X-Linked Dystonia Parkinsonism or XDP is an adult-onset, genetic movement disorder which primarily affects males of Filipino descent especially those with ancestry from the Visayas region of the Philippines. It is characterized by dystonic and parkinsonian traits. Dystonia is a neurological movement disorder where muscles contract involuntarily resulting in uncontrollable, repetitive movements or abnormal postures. Parkinsonian traits, on the other hand, manifest in symptoms such as slow movements, lack of facial expression, and tremors.
WHAT CAUSES XDP?
XDP is caused by a genetic mutation that can be passed down from parent to child. The exact mutation has not yet been identified, but researchers have narrowed it down to a stretch of DNA on the X chromosome. The X chromosome helps determine whether a person is male or female. Since the mutation is found on the X-chromosome, XDP is called a sex-linked or X-linked disease. The location of the mutation is significant because it means males will be the ones most often affected by XDP, while females will carry the mutation without exhibiting symptoms. Women who carry the mutation on one X chromosome have a 50% chance of passing down the mutation to their sons and daughters. The sons will develop XDP, while the daughters will become carriers of the mutation. Men who carry the mutation and therefore have XDP will produce healthy sons and carrier daughters. The fact that women can act as carriers without exhibiting symptoms leads to the mutation persisting in a population. Click here for more information on genetic mutations.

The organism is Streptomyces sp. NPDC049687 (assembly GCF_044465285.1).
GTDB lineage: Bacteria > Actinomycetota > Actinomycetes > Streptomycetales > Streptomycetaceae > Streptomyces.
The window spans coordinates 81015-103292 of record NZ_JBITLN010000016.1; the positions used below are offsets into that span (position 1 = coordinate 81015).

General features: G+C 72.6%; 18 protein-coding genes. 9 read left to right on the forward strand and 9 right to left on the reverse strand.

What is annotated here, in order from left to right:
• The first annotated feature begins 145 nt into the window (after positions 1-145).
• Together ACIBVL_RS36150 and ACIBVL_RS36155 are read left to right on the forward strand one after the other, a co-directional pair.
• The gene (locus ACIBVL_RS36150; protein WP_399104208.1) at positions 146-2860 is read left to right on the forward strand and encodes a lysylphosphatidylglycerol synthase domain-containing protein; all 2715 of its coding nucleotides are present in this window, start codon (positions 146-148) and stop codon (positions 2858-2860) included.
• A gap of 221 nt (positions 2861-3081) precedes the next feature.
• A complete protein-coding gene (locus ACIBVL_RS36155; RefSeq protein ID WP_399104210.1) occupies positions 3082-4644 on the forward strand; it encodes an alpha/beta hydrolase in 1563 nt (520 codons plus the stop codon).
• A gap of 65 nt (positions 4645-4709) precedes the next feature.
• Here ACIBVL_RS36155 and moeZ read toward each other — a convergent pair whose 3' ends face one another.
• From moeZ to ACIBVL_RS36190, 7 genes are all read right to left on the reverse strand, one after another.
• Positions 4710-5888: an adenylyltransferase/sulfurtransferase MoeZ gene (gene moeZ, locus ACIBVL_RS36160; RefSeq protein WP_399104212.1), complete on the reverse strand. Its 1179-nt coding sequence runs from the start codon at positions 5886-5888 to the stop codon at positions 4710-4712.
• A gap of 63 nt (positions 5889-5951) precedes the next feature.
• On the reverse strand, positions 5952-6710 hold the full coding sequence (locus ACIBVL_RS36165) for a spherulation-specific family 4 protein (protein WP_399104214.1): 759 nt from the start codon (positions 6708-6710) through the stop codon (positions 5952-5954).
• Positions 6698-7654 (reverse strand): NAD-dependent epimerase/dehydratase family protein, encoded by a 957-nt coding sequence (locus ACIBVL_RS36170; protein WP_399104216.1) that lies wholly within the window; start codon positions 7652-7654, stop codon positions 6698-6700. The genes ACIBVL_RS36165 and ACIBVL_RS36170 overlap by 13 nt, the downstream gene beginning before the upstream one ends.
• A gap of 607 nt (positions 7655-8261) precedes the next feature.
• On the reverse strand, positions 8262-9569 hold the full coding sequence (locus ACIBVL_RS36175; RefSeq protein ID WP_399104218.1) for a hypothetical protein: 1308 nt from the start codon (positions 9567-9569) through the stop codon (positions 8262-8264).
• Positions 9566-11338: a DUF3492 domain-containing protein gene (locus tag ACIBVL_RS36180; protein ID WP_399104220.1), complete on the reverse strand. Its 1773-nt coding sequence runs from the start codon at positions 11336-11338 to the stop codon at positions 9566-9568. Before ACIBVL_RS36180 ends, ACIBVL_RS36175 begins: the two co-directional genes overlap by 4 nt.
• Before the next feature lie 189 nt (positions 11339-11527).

RESEARCH FOR A CURE
The Sunshine Care Foundation is focused on finding a cure for XDP. For this reason, we currently fund several scientists around the world through the Collaborative Center for X-Linked Dystonia Parkinsonism at the Massachusetts General Hospital (CCXDP). Scientists affiliated with CCXDP are working hard at finding the cure every day. Patients who would like to participate in our research may join our large family pedigree studies and donate blood so that we can better the genetics behind XDP. Because XDP is a disease that affects the brain, patients may also choose to donate their brains to science after they die so that we may accelerate finding the cure.
At this time, there is still no known cure for XDP. Oral medications (such as anticholinergics), only address the symptoms. Generally, such treatments work for some patients but not for others as patients respond differently to medications. It is important to remember that all medications have side effects. More invasive treatments that a patient may choose to have include botulinum toxin injections and brain surgery called Deep Brain Stimulation (DBS).
The Sunshine Care Foundation provides additional support to families and patients in need including genetic counseling, psychological counseling, spiritual counseling, physical therapy, nutritional guidance, organic farming, and livelihood projects. For more information regarding these services, please contact us at the numbers or email address below.